If I said that my heart was indeed perfect before the Lord, in that all my sins are under the blood and I currently possess a clear conscience before God and man and have an inner witness that I please God, what would be your reaction to that? Would you rejoice with me that I have a right heart before God and a sure hope of eternal life? Let me guess. I bet you would start name calling and calling me a liar, and tell me that I am self-righteous among other things. If I were in a condition such as I have spoken of, I would sure seek other places and other times to start cating my pearls about.


    For you to state that a Fair and Just God is such a taskmaster, that He reaps were He does not sow, and that He requires, upon pain of eternal torment, something out of man that He knows full well is impossible for them to accomplish, you have said despite the clear teachings of Scripture, and might be guilty of listening to the same spirit the one that had been given one talent listened to. God requires nothing that He has not already granted you the ability to do. His commands are not grievous, and they are not far from that you cannot do them. You are painting a picture of God and His commands that is nowhere painted in Scripture or reason.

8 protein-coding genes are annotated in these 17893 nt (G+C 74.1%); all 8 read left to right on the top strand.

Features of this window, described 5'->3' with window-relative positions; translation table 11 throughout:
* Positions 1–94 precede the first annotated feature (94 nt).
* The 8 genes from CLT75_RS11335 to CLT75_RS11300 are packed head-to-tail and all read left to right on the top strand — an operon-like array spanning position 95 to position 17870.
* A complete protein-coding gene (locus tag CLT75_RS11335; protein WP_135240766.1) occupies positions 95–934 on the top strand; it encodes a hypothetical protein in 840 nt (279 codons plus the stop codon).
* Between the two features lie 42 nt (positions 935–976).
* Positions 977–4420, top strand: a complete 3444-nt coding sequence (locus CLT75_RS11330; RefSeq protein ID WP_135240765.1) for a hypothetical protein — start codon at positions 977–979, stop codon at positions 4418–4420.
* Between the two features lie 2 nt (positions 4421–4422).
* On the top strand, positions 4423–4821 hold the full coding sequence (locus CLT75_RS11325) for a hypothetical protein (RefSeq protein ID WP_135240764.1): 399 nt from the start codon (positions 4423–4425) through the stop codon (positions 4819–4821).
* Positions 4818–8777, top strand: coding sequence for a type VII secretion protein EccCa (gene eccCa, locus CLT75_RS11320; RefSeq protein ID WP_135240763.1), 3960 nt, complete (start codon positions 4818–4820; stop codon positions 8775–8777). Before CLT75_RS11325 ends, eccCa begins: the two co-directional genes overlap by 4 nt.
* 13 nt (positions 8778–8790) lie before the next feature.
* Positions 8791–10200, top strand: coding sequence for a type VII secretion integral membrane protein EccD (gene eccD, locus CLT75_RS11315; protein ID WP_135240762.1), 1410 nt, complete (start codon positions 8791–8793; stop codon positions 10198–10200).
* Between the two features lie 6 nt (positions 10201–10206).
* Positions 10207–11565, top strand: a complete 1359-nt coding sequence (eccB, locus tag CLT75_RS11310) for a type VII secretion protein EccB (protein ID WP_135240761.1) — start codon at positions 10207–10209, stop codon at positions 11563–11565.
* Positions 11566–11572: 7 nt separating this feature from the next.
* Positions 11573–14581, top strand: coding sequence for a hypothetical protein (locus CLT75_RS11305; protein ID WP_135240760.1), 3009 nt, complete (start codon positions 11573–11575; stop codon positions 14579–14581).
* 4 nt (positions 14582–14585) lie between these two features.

De 30:11 ¶ For this commandment which I command thee this day, it is not hidden from thee, neither is it far off.
    12 It is not in heaven, that thou shouldest say, Who shall go up for us to heaven, and bring it unto us, that we may hear it, and do it?
    13 Neither is it beyond the sea, that thou shouldest say, Who shall go over the sea for us, and bring it unto us, that we may hear it, and do it?
    14 But the word is very nigh unto thee, in thy mouth, and in thy heart, that thou mayest do it.